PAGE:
News

People serving an Indeterminate Sentence for Public Protection (IPP) have one of the highest rates of self-harm in the prison system according to a new report published today (23 June) by the Prison Reform Trust.

Figures show that for every 1,000 people serving an IPP there were 550 incidents of self-harm. This compares with 324 incidents for people serving a determinate sentence, and is more than twice the rate for people serving life sentences. 

Today over 4,100 people are in prison serving this discredited sentence, unsure when or if they will ever be released.  This is despite the abolition of the IPP in 2012, following near universal criticism of the sentence from judges, Parole Board members, HM Prisons Inspectorate, the Prison Governors’ Association, staff, prisoners and their families.

The effect of Parole Board delays, limited resources, poor procedures for managing risk and a lack of available places on offending behaviour programmes means that many IPP prisoners are held for years beyond their original tariff, no longer in prison for what they have done, but for what they might do. 

Four out of every five people serving an IPP are still stuck behind bars despite having served their minimum term. 719 people sentenced to an IPP sentence with an original tariff of less than two years are still in custody beyond their tariff. This group would not have been eligible to receive an IPP if they had been convicted of an offence following reforms to the sentence introduced in 2009. Many would have been likely to have received a relatively short determinate sentence.

The impact of ongoing incarceration on the mental health and wellbeing of prisoners and their families is incalculable. Outgoing director of the Prison Reform Trust, Juliet Lyon, together with the shadow prisons minister Jo Stevens MP and Frances Crook, director of the Howard League for Penal Reform, met the families of some of those still held in prison earlier this month, to hear their concerns first hand. The families expressed their deeply felt frustration, verging on despair. They said that they live in fear of the phone call that tells them that their loved one has lost hope and made an attempt on their own life. These figures released today underline their concerns.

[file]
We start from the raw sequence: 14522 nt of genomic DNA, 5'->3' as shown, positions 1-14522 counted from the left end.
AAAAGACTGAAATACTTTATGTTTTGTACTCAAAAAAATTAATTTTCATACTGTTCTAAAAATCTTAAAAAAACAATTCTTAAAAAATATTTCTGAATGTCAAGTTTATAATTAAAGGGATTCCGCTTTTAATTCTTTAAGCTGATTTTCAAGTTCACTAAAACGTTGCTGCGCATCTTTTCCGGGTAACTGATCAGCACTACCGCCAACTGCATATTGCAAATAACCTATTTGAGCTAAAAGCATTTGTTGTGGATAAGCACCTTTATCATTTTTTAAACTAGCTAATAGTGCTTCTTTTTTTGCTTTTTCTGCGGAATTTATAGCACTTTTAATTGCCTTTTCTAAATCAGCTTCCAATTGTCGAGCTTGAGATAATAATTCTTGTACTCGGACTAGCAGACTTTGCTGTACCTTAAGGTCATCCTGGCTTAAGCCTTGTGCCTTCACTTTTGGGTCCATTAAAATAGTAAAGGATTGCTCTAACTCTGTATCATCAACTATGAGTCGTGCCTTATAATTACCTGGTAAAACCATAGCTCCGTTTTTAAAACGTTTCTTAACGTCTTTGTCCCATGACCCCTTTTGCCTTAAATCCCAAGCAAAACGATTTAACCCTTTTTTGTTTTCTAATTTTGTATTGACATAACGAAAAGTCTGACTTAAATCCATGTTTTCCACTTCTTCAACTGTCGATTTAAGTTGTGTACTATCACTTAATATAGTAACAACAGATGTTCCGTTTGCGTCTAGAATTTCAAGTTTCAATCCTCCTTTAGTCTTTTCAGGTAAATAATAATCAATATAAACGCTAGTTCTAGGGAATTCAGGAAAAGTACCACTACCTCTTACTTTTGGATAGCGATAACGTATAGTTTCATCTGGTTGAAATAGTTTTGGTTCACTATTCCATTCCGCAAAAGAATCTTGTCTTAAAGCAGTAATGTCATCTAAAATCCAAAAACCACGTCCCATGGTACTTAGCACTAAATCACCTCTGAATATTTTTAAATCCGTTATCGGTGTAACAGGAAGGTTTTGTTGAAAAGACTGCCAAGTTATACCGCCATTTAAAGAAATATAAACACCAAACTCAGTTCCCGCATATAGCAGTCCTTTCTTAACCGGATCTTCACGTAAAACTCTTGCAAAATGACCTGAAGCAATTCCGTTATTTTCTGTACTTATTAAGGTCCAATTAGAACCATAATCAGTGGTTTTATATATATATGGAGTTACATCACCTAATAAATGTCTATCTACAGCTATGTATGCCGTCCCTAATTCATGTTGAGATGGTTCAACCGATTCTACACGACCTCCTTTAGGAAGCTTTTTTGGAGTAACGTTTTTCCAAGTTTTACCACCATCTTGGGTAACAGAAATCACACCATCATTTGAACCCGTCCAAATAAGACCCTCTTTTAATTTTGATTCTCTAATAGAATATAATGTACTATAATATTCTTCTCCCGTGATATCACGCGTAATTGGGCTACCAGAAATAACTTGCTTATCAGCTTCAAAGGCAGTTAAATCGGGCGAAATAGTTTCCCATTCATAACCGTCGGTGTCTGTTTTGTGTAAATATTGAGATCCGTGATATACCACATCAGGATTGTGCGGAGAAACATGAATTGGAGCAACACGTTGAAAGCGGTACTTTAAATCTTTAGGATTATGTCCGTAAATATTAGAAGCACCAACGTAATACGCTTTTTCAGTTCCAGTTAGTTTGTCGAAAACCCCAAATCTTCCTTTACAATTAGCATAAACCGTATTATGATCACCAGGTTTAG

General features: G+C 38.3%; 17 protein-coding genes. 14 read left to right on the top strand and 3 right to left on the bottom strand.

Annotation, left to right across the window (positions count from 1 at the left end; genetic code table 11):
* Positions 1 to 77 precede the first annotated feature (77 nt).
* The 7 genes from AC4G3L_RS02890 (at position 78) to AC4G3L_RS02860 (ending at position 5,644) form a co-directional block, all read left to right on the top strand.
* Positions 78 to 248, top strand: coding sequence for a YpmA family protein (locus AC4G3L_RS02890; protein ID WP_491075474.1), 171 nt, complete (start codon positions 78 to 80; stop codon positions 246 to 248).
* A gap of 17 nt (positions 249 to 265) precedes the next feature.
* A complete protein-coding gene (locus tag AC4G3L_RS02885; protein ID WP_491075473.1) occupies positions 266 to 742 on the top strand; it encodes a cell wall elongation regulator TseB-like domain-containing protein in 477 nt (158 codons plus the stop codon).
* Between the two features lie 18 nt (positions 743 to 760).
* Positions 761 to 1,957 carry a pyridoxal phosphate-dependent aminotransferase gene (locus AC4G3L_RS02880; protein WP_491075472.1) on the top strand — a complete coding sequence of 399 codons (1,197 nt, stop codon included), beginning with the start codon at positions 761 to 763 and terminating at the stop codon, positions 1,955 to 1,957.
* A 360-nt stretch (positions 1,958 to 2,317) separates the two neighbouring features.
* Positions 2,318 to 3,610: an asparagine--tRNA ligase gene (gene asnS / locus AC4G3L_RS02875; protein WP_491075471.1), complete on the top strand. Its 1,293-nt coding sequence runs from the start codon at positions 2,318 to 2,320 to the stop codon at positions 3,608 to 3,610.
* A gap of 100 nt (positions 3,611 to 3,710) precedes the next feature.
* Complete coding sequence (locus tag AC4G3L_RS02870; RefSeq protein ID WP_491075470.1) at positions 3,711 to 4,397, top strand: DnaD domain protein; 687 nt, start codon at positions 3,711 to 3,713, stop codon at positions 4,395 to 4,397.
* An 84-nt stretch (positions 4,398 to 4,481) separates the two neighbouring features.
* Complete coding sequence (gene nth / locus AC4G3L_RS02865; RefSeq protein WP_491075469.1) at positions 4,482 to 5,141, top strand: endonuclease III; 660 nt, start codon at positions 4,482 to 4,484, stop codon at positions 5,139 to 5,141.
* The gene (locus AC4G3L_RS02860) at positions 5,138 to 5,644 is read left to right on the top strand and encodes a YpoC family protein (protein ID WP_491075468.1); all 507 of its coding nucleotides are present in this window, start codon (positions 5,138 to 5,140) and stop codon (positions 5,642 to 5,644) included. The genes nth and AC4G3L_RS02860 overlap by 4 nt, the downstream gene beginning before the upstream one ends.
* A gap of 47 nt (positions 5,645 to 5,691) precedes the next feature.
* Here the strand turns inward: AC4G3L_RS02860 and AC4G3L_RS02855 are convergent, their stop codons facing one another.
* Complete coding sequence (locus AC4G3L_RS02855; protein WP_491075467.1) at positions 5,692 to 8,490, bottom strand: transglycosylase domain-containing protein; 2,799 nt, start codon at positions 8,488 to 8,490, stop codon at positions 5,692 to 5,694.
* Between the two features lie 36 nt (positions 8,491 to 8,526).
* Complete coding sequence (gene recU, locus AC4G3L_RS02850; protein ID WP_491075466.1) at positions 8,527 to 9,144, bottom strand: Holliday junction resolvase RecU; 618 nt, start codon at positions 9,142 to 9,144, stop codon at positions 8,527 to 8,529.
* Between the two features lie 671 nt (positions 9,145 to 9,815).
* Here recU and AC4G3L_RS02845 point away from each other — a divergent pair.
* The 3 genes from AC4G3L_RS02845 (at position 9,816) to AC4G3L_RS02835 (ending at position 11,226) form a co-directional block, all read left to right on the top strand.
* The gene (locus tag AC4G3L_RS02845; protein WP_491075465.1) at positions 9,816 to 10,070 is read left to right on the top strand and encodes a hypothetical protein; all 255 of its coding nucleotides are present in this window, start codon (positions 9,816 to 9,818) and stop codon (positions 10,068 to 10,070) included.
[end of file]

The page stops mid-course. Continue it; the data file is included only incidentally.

A Court of Appeal ruling earlier this year reaffirmed that it was the responsibility of the government and Parliament to find a solution for those stuck in prison beyond their tariff. Justice secretary Michael Gove has said, in a recent speech to prison governors, that “there are a significant number of IPP prisoners who are still in jail after having served their full tariff who need to be given hope that they can contribute positively to society in the future.” Despite this, the government has ruled out the possibility of introducing new legislation, referring the issue to the Parole Board.

PRT estimates that the cost so far of incarceration beyond tariff is at least £500 million. Every year the cost of this defunct sentence—that is, the time served over and above what a determinate sentence would have required—is increasing by over £125 million. Nearly 900 IPP prisoners have yet to reach tariff expiry date. This underlines the urgent need to examine and improve the practices which are taking people so far beyond what the sentencing court envisaged.

Commenting, incoming director of the Prison Reform Trust, Peter Dawson said:

“This report shows the growing toll of despair the IPP sentence is having on prisoners and their families, years after its abolition. Urgent action is needed. The government should convert these discredited sentences into an equivalent determinate sentence, with a clear release date, and provide full support to people returning to their communities. Only then will the damaging legacy of this unjust sentence finally be confined to the history books.”

A copy of the report, Prison: the facts 2016, is available at http://www.prisonreformtrust.org.uk/Portals/0/Documents/Bromley%20Briefings/summer%202016%20briefing.pdf


Notes

There are still 4,133 people in prison serving an indeterminate sentence for public protection.

When the IPP sentence was originally introduced in 2005, it could be imposed on people who had committed an offence that would have previously attracted a relatively short determinate sentence. As a result far more were passed by the courts than the original few hundred predicted, placing huge pressure on an already overstretched prison service and Parole Board.

In 2008 reforms were introduced to limit the scope of the IPP, but this runaway sentence continued to be passed by the courts at a considerable rate. Meanwhile, a failure properly to plan and resource the sentence had left thousands of people languishing in jail, some with an original tariff of just a few weeks or so.

In 2010, the Prison Reform Trust and the Institute for Criminal Policy Research published a joint report Unjust Deserts: imprisonment for public protection. The report, said that the ill-drafted indeterminate sentence for public protection IPP had wrought havoc in the justice system and should be reviewed by the government as a matter of some urgency. 

The IPP was eventually abolished in 2012 by the Legal Aid, Sentencing and Punishment of Offenders Act.